of Nature held such a sway over scientific opinion that even slight accession of foreign matter to the earth by falling meteors would not be admitted. As, even at the present day, the origin of meteoric stones and shooting-stars cannot be said to be entirely free from doubt, I shall not introduce them for evidence in this stage of my inquiry, as items of the greatest certainty must claim the first attention. There is, indeed, no doubt that, if the mass of the sun were increased by falling meteors, his greater attractive power would make the planets describe smaller ellipses and occupy less time in their revolutions. Were the large worlds also to have their attraction increased by similar accessions of meteoric matter, they would reduce the orbits and quicken the speed of their satellites. Analogous results should be indirectly occasioned to both classes of planets by the resistance of the medium supposed to pervade space. But tidal friction is the best known impediment to planetary motion, and the changes which it slowly occasions in the condition and the career of the celestial bodies come more decidedly within the range of the investigations of modern science.
This retarding influence has been studied much in modern times, in so far as it affects the rotation of the earth, and even the movements of the moon. More than a hundred years ago Kant maintained that the tide-wave, in rolling from east to west, would reduce the earth's diurnal motion; but no positive proof of this conclusion could be given for a long time, in consequence of the peculiar difficulties of the inquiry and the imperfect condition of the tidal theory. Laplace, in dealing with the problem, concluded that within the last 2,000 years the length of the day has not been perceptibly affected by the alternate rise and fall of our oceans. But about thirty years ago, when science was enriched by the development of the doctrines respecting the conservation and the transformation of energy, the question of the effects of tidal friction was again opened for discussion, and Mayer was able to reproduce and to maintain on new grounds the almost forgotten doctrine of Kant. The evidence on which Mayer based his convictions was subsequently strengthened by a discovery which Prof. Adams made, of an error in the investigations of Laplace; and soon afterward Delaunay, in taking up the inquiry and repeating the previous operations with great care, found that the earth's diurnal motion is reduced on a scale corresponding to the waste of power involved in tidal movements. Although the amount of energy thus wasted has been estimated as over two thousand times greater than that of the united labor of the entire human population, yet so great is the stock of working force embodied in terrestrial rotation that 20,000,000 years must elapse before the length of our day is increased one per cent, by tidal friction.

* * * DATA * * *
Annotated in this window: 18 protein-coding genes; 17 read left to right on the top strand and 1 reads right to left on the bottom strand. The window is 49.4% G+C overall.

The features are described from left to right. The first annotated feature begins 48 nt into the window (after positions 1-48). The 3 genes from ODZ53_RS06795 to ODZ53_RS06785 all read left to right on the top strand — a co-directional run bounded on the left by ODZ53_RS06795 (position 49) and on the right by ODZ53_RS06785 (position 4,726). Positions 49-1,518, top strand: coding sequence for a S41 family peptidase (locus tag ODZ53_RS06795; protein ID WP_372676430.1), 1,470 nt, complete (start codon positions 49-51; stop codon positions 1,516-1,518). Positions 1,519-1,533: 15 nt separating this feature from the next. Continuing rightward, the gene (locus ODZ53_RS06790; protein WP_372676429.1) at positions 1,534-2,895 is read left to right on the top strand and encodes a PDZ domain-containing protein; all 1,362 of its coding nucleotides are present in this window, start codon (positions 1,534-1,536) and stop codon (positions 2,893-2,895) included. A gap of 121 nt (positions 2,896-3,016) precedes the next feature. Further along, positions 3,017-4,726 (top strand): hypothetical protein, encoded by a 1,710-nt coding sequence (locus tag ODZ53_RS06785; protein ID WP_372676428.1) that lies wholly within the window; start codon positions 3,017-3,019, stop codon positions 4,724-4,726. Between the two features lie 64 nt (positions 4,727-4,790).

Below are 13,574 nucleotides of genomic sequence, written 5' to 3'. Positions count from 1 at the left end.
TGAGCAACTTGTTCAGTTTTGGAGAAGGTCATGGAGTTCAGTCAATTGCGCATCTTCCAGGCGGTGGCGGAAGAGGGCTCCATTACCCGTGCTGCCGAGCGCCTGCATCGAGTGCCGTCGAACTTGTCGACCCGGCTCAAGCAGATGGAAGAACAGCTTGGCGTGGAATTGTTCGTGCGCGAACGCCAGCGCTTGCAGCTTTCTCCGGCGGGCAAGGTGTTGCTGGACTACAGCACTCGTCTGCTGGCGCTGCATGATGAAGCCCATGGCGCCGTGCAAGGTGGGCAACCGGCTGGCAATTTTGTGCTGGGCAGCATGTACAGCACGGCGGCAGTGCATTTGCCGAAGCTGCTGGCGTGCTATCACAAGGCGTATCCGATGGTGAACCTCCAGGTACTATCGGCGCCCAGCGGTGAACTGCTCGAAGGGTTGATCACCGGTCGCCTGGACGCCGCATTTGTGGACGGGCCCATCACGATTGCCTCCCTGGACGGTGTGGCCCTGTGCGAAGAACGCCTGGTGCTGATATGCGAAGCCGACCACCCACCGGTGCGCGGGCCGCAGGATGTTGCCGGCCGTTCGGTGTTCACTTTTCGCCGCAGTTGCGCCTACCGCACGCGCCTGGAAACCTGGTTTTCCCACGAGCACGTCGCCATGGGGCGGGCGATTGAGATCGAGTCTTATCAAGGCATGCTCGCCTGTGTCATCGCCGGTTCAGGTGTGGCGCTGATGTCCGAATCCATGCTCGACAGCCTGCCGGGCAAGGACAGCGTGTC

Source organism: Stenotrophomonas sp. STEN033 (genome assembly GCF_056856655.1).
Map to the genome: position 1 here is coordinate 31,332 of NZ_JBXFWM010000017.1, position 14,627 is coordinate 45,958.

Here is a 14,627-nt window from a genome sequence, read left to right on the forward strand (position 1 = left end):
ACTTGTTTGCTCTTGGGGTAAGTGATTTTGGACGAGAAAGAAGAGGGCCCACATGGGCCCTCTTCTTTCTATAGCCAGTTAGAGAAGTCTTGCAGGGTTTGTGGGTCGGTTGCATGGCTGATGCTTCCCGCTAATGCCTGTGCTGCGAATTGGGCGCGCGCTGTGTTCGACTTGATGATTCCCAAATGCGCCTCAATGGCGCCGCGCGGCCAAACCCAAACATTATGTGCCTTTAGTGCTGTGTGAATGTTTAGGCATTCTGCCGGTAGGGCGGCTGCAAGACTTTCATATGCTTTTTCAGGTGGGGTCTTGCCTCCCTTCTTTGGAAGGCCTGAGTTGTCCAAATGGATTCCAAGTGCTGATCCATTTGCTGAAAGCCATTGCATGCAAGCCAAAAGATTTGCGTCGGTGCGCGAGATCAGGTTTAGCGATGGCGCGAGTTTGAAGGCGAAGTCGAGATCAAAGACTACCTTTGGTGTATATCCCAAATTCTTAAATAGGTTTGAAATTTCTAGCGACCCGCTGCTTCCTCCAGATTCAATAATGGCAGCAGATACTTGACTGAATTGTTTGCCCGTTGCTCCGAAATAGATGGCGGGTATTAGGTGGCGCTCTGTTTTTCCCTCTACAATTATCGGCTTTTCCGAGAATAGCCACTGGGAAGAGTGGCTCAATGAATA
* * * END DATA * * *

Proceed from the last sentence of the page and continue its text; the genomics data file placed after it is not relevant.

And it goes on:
The alteration which the moon occasions in terrestrial gravity is too small to be detected by the most delicate experiment; and it might remain forever unknown if our watery domain were not so sensitive to